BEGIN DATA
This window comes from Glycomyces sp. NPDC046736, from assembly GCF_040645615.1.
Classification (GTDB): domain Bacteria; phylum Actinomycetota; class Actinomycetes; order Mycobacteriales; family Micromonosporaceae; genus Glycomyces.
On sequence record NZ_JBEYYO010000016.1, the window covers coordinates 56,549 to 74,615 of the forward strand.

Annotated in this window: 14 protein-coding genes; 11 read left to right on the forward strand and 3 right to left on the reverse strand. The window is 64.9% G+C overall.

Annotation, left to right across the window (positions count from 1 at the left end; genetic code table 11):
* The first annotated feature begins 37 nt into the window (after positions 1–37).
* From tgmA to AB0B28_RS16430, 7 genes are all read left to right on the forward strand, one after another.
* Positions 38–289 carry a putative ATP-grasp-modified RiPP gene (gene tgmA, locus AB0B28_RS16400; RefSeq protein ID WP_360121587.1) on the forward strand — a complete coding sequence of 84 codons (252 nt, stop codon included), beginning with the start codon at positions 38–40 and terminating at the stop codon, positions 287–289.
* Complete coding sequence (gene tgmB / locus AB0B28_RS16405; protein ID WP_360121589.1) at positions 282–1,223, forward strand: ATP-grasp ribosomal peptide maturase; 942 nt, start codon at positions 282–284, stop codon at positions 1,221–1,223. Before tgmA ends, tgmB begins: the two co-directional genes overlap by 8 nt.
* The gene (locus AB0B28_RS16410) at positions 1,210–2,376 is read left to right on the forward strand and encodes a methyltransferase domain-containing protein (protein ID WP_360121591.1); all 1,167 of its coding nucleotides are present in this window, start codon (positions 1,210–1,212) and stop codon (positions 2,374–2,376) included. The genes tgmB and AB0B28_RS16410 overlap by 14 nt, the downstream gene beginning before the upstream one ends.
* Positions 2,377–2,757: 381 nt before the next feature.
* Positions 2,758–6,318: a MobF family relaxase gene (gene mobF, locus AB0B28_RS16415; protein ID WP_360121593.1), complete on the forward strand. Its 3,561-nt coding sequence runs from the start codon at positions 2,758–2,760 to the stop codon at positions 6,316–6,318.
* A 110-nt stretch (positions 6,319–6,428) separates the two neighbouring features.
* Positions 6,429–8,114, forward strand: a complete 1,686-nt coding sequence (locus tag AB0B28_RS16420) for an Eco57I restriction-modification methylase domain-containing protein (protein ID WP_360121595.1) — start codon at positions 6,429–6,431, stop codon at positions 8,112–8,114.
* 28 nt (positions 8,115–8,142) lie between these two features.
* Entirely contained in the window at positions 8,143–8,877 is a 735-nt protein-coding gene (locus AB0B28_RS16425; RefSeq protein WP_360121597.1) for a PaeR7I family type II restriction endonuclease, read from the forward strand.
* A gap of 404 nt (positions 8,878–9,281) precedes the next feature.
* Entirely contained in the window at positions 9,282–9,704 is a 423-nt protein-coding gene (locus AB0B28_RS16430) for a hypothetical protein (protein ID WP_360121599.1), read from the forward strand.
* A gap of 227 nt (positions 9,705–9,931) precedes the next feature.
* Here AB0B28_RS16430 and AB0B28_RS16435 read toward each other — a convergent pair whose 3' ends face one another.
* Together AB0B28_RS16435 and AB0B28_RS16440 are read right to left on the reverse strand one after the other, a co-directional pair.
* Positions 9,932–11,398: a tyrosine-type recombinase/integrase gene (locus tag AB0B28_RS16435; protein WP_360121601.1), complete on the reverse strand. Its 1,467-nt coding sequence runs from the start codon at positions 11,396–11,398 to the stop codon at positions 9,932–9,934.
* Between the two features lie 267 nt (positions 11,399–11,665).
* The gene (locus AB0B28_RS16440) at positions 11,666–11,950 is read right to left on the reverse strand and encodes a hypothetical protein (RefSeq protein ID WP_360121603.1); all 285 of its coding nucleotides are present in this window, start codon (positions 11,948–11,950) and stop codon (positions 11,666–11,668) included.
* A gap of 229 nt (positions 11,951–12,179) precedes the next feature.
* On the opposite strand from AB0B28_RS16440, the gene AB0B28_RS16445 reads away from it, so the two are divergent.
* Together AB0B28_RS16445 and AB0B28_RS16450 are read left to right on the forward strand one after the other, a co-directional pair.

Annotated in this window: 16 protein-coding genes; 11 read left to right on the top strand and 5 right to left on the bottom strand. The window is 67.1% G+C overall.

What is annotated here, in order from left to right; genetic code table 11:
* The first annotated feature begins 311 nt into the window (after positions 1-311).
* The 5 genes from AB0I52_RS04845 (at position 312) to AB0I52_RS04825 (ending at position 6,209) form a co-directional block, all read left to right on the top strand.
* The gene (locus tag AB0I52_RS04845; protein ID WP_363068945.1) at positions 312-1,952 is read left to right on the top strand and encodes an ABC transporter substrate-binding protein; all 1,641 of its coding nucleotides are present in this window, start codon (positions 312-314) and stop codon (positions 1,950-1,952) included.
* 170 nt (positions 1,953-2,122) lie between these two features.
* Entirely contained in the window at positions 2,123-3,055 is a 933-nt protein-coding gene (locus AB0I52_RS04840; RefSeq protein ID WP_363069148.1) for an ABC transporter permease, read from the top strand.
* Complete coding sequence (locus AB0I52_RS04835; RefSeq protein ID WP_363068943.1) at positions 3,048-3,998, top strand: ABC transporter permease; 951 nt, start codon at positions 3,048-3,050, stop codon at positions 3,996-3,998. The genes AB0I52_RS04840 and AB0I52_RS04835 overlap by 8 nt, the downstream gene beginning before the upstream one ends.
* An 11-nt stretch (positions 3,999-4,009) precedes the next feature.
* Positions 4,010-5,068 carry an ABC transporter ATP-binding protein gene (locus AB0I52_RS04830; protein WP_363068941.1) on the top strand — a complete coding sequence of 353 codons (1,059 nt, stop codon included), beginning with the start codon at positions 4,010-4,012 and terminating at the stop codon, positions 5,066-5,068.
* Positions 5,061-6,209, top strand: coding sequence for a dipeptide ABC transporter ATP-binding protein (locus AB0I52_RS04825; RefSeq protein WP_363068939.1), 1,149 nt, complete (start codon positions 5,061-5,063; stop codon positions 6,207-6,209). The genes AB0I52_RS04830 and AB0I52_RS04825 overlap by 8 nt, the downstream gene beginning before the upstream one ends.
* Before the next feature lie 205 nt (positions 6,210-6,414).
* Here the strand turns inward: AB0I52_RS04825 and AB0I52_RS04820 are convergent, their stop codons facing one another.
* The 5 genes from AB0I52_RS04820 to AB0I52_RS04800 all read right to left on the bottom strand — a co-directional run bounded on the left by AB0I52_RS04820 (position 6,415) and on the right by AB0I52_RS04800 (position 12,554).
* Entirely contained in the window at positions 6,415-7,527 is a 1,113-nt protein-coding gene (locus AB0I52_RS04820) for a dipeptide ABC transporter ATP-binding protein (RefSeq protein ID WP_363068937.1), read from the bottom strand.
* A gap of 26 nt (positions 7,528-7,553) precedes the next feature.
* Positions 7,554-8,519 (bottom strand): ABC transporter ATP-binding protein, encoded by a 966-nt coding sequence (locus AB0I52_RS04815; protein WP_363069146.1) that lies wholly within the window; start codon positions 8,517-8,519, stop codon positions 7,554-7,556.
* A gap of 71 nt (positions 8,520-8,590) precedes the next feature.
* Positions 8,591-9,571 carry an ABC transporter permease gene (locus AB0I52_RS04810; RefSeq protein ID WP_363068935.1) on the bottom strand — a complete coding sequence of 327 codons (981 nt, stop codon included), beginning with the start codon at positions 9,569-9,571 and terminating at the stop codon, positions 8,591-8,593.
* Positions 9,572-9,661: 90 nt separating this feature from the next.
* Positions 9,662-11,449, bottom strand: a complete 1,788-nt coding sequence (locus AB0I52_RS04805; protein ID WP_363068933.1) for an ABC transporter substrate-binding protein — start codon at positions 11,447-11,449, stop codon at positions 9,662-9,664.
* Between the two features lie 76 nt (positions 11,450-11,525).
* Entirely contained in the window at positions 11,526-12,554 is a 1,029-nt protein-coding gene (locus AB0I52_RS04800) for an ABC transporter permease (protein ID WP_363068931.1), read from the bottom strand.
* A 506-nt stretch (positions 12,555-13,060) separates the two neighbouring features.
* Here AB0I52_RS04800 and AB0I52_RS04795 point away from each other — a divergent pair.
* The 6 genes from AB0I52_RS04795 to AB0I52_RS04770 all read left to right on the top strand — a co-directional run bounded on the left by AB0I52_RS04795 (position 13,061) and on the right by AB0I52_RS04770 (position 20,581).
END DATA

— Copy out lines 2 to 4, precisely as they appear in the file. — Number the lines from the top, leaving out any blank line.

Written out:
Classification (GTDB): domain Bacteria; phylum Actinomycetota; class Actinomycetes; order Mycobacteriales; family Micromonosporaceae; genus Glycomyces.
On sequence record NZ_JBEYYO010000016.1, the window covers coordinates 56,549 to 74,615 of the forward strand.

Annotated in this window: 14 protein-coding genes; 11 read left to right on the forward strand and 3 right to left on the reverse strand. The window is 64.9% G+C overall.